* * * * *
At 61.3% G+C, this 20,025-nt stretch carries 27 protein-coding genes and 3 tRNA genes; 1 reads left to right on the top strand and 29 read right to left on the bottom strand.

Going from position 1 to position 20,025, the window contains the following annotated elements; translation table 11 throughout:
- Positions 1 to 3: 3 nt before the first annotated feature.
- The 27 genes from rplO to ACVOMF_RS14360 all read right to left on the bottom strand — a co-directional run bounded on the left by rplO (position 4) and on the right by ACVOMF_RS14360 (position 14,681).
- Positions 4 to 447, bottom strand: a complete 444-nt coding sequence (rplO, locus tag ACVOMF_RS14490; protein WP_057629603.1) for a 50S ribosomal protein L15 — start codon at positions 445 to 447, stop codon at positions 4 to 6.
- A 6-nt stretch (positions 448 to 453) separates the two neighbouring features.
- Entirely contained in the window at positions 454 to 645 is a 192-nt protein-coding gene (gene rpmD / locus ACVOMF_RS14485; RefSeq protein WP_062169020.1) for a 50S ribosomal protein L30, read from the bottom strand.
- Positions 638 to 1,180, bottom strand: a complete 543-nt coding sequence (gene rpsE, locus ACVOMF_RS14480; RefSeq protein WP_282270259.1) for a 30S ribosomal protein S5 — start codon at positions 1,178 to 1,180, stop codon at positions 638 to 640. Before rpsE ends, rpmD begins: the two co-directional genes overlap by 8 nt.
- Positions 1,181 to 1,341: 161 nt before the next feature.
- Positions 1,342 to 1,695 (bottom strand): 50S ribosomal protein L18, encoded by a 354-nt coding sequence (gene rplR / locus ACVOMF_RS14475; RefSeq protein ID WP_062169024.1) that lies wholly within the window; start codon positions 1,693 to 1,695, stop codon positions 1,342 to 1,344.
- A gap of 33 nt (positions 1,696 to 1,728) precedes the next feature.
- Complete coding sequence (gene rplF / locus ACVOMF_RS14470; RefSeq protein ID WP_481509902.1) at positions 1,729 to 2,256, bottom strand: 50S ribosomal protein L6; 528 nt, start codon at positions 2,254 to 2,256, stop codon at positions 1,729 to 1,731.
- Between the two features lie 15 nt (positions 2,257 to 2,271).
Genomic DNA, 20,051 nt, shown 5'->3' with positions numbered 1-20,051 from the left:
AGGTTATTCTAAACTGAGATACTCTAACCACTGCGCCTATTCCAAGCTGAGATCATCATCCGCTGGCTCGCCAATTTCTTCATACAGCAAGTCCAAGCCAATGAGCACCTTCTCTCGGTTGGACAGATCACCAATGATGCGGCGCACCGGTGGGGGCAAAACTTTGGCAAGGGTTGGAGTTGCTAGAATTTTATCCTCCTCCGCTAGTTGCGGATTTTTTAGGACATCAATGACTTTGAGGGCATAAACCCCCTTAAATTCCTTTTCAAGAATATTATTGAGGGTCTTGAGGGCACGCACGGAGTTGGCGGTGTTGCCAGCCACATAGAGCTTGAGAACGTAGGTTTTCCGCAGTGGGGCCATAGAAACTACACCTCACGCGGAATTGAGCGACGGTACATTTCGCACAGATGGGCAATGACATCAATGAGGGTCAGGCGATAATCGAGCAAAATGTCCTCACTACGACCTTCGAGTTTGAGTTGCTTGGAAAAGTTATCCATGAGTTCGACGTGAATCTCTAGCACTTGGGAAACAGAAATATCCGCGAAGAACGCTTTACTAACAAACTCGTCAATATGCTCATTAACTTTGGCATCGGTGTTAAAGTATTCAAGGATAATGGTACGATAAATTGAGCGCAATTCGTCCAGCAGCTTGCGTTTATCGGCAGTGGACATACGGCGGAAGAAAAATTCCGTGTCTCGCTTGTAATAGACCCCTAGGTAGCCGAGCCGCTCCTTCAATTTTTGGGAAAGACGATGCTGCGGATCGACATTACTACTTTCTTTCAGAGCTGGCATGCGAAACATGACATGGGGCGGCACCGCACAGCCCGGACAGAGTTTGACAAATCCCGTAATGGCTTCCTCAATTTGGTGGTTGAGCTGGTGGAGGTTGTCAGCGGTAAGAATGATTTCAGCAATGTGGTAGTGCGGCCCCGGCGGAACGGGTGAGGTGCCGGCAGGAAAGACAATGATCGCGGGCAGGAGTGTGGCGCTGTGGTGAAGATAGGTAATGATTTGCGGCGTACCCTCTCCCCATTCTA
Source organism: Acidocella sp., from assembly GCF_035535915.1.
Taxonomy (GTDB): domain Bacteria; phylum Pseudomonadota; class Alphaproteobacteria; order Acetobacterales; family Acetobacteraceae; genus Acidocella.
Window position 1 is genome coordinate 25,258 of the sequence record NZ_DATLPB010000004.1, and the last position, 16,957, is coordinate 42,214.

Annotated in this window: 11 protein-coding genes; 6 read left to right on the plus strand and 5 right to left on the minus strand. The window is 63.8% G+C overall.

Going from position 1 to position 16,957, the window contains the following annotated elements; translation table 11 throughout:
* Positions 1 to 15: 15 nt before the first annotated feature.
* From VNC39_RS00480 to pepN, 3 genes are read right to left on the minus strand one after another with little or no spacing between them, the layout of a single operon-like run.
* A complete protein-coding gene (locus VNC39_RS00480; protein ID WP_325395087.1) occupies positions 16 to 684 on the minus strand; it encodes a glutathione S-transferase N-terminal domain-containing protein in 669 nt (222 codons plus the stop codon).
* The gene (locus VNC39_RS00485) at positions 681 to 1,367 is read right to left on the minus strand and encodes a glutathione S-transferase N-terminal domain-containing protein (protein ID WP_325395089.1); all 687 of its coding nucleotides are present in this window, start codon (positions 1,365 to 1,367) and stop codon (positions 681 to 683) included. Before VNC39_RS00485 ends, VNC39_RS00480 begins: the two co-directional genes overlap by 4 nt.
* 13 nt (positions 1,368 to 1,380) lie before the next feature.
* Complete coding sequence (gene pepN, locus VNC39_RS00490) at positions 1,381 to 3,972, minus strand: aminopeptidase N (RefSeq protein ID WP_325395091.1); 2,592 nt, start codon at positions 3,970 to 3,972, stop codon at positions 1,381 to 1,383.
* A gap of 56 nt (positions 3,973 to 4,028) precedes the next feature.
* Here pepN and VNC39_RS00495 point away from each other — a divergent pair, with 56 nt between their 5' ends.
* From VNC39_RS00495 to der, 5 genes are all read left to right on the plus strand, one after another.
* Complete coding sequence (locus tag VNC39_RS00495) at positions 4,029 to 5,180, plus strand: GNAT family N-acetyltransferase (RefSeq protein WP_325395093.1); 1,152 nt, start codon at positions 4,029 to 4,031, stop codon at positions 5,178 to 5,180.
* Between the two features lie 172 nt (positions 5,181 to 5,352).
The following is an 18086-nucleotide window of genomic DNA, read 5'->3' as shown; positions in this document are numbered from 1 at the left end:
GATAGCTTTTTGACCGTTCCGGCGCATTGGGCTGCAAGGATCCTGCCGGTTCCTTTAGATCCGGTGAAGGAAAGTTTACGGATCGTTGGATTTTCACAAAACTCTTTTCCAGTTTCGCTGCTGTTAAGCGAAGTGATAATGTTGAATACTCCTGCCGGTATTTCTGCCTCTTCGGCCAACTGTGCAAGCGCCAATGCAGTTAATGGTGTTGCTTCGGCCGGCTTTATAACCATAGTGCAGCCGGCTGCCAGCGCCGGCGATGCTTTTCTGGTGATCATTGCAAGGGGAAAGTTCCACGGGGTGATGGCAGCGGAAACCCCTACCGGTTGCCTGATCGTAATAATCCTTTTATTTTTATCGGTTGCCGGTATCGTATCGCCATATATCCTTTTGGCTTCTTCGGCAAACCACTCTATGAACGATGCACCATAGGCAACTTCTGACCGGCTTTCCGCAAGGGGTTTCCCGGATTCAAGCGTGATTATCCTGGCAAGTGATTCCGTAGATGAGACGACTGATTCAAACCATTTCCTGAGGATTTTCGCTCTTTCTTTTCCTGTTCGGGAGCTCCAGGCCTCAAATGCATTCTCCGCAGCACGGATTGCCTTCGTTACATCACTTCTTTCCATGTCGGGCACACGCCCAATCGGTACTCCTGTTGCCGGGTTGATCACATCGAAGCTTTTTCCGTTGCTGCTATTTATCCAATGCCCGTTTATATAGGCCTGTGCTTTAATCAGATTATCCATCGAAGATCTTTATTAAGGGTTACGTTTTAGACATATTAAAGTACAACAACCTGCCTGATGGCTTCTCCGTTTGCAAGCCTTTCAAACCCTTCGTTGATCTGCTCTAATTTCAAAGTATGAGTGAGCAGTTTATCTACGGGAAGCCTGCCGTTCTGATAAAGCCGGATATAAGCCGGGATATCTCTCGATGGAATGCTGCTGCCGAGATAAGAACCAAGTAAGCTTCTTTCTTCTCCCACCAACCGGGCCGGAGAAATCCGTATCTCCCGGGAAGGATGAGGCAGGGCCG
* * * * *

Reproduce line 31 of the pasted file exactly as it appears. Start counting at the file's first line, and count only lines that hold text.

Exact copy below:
* Between the two features lie 172 nt (positions 5,181 to 5,352).